Among the most important of the original rockabillys, Billy Lee Riley
was a musical chameleon, a session musician on various instruments who composed and wrote
various shades of country rock and the blues. Riley recorded for twenty labels. Riley's
unique legacy have earned him the respect of such self-proclaimed fans as Bob Dylan.
Billy Lee Riley, a sharecroppers son, was born October 5, 1933 in Pocahontas, Arkansas. Riley learned to play the guitar from the black farm workers he grew up among. Growing up in various Arkansas towns, Riley served twice in the army where he first started playing rockabilly. After his discharge he married and brought his wife to Memphis in 1955. There he joined a country band that included Jack Clement and Ronald "Slim" Wallace. As members of Slim Wallace's Dixie Ramblers, led to a demo recording "Flyin' Saucer Rock 'n' Roll." Released in 1957 it only sold 15,000 copies, but it gave Riley's band the unforgettable name the Little Green Men. The next release only sold 37,000 copies as Phillips directed his efforts to promoting Jerry Lee Lewis' "Great Balls of Fire."
Between 1956 and 1959 Riley recorded six singles. The success of one of them "Red Hot" led to touring in the United States and Canada. His band consisting of Pat O'Neill on bass, Jimmy Wilson on piano, Martin Willis on sax, Roland James on guitar, and J.M. Van Eaton on drums backed many Sun artists both in the studio and on tour.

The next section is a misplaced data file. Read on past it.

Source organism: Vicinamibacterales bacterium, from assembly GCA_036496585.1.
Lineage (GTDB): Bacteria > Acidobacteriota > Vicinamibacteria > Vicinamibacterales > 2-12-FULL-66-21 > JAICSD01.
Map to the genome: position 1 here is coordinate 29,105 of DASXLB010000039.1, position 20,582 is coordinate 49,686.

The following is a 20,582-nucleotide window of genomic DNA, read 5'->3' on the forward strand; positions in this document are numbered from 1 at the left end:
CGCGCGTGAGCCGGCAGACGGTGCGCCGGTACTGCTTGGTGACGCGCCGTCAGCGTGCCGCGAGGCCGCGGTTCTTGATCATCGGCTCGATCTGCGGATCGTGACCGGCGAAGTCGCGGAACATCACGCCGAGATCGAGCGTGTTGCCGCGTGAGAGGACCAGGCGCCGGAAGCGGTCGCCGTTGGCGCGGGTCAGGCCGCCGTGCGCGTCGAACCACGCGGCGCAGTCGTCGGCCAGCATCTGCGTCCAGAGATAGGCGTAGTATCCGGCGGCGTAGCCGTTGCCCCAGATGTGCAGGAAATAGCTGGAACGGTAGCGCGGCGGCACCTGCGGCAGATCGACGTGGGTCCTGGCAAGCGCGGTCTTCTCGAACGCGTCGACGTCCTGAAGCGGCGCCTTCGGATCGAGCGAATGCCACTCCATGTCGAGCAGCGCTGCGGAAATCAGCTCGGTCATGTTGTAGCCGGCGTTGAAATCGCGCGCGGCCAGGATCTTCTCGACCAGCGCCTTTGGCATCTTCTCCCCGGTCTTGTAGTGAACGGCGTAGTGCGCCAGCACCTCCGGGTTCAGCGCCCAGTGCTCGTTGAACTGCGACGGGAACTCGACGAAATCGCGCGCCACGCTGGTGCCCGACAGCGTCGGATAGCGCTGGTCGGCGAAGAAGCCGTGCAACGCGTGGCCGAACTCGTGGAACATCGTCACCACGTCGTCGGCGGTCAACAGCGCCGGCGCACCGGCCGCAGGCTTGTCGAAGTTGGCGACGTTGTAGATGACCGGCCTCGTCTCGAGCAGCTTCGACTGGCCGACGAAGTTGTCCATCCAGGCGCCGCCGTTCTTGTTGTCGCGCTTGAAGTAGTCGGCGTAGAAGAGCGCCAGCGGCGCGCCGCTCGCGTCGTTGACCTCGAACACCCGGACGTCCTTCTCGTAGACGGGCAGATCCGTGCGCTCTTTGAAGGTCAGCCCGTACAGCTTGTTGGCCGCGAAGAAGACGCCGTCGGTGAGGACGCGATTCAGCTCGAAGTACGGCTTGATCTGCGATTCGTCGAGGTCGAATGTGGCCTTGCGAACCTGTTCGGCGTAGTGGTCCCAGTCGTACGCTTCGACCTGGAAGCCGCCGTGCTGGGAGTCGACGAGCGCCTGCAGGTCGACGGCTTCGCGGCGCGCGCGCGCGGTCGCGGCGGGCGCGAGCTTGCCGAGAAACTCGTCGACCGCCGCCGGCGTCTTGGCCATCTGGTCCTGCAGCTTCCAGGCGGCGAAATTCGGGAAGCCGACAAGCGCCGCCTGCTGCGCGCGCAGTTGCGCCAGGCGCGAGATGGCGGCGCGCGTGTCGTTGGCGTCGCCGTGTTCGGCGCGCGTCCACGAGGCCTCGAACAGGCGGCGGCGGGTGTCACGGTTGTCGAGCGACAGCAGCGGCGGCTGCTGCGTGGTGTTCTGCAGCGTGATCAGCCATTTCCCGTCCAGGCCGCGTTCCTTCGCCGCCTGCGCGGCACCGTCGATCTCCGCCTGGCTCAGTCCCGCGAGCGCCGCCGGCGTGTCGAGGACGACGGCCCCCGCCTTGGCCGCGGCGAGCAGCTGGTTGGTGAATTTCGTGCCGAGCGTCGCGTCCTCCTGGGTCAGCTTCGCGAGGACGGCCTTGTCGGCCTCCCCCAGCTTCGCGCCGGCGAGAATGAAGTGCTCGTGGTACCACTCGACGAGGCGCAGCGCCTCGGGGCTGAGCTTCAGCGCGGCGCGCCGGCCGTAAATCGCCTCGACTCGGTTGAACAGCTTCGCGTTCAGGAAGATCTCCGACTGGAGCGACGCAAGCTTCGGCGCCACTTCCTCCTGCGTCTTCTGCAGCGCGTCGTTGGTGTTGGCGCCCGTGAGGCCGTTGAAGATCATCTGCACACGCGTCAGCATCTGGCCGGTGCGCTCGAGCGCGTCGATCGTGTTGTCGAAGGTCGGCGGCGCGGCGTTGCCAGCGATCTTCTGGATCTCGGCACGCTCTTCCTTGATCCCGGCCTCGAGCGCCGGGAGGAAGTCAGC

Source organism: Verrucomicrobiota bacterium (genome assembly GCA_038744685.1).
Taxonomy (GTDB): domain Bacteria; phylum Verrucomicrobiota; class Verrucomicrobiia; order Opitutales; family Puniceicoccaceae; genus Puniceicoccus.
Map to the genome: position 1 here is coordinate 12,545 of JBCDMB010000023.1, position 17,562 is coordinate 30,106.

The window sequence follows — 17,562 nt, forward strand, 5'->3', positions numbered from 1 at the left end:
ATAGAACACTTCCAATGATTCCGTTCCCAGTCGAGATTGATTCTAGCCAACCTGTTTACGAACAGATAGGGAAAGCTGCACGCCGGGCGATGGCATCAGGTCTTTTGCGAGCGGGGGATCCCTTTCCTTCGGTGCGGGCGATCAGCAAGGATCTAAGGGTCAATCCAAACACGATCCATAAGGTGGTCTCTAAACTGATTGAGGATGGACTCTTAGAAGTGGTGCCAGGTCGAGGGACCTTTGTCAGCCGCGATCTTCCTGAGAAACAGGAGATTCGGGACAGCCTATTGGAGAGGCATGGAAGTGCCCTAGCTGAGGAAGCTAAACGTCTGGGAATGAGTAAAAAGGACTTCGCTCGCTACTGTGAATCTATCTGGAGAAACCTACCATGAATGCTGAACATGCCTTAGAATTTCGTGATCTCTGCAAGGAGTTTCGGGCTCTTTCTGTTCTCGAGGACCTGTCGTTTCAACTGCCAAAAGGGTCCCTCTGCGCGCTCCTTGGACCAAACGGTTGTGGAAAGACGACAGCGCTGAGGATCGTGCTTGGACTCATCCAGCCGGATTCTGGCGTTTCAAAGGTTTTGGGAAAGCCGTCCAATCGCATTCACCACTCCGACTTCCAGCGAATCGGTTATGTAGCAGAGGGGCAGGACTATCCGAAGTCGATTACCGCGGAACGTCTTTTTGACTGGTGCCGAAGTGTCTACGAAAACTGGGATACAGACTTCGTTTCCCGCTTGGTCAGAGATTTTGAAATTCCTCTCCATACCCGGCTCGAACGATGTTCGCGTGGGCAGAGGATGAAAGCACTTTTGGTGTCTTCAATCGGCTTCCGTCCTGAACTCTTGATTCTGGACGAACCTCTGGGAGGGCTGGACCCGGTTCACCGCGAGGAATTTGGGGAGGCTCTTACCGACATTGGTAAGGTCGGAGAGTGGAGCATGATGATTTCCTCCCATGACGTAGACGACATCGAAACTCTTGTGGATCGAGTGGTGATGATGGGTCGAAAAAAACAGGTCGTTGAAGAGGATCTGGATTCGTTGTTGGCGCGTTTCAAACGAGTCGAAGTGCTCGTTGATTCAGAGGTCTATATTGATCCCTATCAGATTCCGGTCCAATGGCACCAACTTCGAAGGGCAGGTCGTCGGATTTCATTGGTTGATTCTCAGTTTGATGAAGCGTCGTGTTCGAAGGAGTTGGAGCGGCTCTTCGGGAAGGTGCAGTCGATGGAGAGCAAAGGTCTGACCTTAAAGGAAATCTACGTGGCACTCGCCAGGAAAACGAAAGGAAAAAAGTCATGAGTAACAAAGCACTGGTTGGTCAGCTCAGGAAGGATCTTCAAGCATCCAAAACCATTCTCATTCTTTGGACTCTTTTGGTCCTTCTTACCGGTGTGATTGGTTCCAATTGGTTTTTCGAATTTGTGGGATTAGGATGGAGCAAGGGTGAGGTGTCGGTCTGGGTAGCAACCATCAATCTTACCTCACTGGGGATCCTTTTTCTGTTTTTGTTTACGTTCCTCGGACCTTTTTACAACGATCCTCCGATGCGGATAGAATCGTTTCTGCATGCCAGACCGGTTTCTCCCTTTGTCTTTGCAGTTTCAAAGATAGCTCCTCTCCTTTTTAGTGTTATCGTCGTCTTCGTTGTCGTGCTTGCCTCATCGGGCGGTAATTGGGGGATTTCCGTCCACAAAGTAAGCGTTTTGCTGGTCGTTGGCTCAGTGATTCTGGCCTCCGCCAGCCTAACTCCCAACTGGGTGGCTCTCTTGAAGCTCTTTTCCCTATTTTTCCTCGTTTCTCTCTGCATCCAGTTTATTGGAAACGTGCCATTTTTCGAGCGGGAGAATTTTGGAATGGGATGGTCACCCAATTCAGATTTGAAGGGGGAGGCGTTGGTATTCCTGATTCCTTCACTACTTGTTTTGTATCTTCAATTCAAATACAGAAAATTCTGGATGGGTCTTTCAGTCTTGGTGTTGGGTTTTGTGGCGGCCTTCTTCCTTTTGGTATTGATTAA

Riley's search for success seemed to drive him to record whatever was commercial at the time. His first demos in 1952 were country. From 1955 to 1957 he recorded rockabilly, and then in the next two years rocked up instrumentals of traditional songs like "Down by the Riverside" and "Swanee River"
The rockabilly revival took Riley to Europe (1979), as well as Memphis festivals. In 1991 he did well received shows in Maryland, New York, and Arkansas. In 1992 he recorded the acclaimed album Blue Collar Blues at Sam Phillips's Madison Avenue studio, with Van Eaton and James from the old Little Green Men backing him on a few tracks. The Smithsonian filmed him for a documentary. He opened several shows for Bob Dylan who introduced him as one of his favorites.
In 1993 Riley played the eleventh Hemsby Festival in England.
Although Riley released albums overseas through the years, no new material was released in the States until 1994's Blue Collar Blues. The critically acclaimed collection was recorded in the old Sun studios and brought Riley together with Van Eaton and Janes, as well as saxophonists Ace Cannon.